The Australian Who Wanted to be Indian
Some years ago, a fresh-faced young man told me with great glee that he had not only graduated with Honours in History, like me, from my alma mater, St Stephen's College in Delhi University, but that he had relied entirely on my 'tutes' - short student essays, properly known as 'tutorials' -- in order to do so.
I was suitably gratified, but also curious. How on earth, I asked, had he seen my 'tutes', when he looked far too young to have been in College soon after my time there? I had indeed left my tutorials to college-mates a year younger than me when I left, but surely they had been lost, shredded or forgotten soon after that?
'Oh, I was there in the mid-1990s,' he confessed. 'But more than two decades after you passed out, your tutes were still going around, passed reverentially down to succeeding batches. How did you write such great tutes?'
For all my astonishment, I had a simple two-word answer to that question. 'Dr Baker,' I said.
Dr Baker was a legend at St Stephen's. He was also my tutor when, as an awkward 16-year-old, I had first set foot in College. His academic rigour, clarity of thought, and precision of expression were applied to my work, and I had the privilege of rising to meet his standards. If my 'tutes' were still worth reading twenty-odd years after I write to them, it's because I had learned at the feet of a master.
The scholar David Baker was born in 1932 in Perth, Western Australia, on the shores of the Indian Ocean, and developed an early fascination with India. His academic career as a historian saw him specializing in modern Indian history, particularly the rise of the nationalist movement in the Central Provinces and Berar, on which he has published the definitive book. (Dr Baker is highly regarded internationally in his field, particularly as an authority on central-regional dynamics in the emergence of the modern Indian state and society, and has published numerous papers in major peer-reviewed journals: a typical essay, in Modern Asian Studies, is called 'Colonial Beginnings and the Indian Response: The Revolt of 1857-58 in Madhya Pradesh').
But rather than pursue a career as an expert on modern Indian history in a western institution like Oxford or Cambridge, or his own country's Australian National University, David Baker decided he wished to stay in India, and took up a teaching position, in 1969, at St Stephen's College in Delhi University. More than half a century later, he was still there, when he passed away at 89 last week.
I met him in 1972. He was both my teacher as well as the 'block tutor' (the faculty member in residence) at Mukharji East, my student accommodation block in college. We immediately took to each other. A slim, spare, rather ascetic figure, Baker lived frugally, devoting himself to books and ideas. With the casual racism that Indians profess to be incapable of, the college had decided they could not have a white man teaching Indians their own nationalism, and he was asked, therefore, to teach British history, a subject that was far removed from his academic concerns. But, if that was the price of staying in his beloved India, David Baker decided he would pay it. Even while pursuing his own field research and scholarly work on modern India, he read up his British history, and taught it to freshmen diligently and rigorously. His 'tutorials' to small groups of students were outstanding and highly valued.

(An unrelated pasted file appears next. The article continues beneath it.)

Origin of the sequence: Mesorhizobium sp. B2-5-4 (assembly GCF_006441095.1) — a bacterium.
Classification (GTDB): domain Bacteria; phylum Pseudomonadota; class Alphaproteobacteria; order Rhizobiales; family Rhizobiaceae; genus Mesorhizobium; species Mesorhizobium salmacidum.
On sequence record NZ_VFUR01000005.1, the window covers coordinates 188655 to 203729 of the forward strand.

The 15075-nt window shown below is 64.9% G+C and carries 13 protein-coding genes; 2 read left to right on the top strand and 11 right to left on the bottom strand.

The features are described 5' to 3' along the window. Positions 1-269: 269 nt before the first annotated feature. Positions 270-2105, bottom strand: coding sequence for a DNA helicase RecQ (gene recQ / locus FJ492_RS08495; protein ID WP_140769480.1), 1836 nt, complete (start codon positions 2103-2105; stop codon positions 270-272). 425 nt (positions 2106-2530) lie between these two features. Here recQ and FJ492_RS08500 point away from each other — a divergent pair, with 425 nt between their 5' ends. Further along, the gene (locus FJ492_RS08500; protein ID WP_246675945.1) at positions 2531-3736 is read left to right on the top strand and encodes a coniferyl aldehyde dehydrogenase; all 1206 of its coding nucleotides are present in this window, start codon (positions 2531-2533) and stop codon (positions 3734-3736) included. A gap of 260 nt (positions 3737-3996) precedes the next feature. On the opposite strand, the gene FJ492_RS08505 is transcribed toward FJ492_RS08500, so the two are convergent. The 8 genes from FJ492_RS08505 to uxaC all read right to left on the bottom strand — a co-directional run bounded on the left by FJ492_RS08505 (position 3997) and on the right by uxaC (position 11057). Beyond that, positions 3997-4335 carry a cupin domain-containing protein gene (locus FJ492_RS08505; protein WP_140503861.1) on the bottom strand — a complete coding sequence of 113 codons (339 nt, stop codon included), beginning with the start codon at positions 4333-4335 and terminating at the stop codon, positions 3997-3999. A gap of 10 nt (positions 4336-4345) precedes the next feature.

When I met him, David Baker had applied, much to everyone's surprise, for Indian citizenship, and the authorities were giving him the run-around. 'They treated me as if I was trying to smuggle myself into Heaven, and that it was their duty to throw up as many obstacles as possible,' he chuckled. 'It was only my persistence that made them give up!'
In the first couple of decades after Independence, there had been a handful of cases of 'white men going native' in this way-the scientist J. B. S. Haldane and the anthropologist Verrier Elwin were the best-known examples-but so great were the inconveniences of an Indian passport in those days of foreign exchange restrictions, limited international travel, and hard-to-obtain visas, that many who were entitled to one would have been only too happy to exchange places with Dr Baker.
He persisted -- refusing, to his credit, to call upon the distinguished network of Stephanian alumni in key positions in the Indian government to cut corners for him. It took years, many forms to be filled in, and many frustrating trips (by bus, in his case) to government offices, but in the end all the government officials who were mystified by his quest could find no irregularity in his application, and David Baker became a citizen of India. Well after his formal retirement, he continued to live in or near the university, researching and writing a history of St Stephen's College. That work was completed, or so I hear, before he finally passed on to another world.
I asked him once why he wanted to be Indian, and his response was simple: 'I feel Indian,' he said. 'It's the country I love, the place whose history matters most to me, the nation whose aspirations I share. It's India's people I love. It's where I am most comfortable. I wouldn't dream of living anywhere else, so I felt I should confirm that this is where I belong by taking on the passport as well.'
As an Indian, I feel honoured that a man of the quality, integrity and decency of Dr David Baker chose to be one of us. Now that he has gone to a place where no passport is needed, it is time for us to reflect again on what passport meant to him, and why so many of us have allowed it to mean so little.
About the Author
Dr Shashi Tharoor, a third-term Member of Parliament for Thiruvananthapuram, chairs Parliament’s Standing Committee on Information Technology.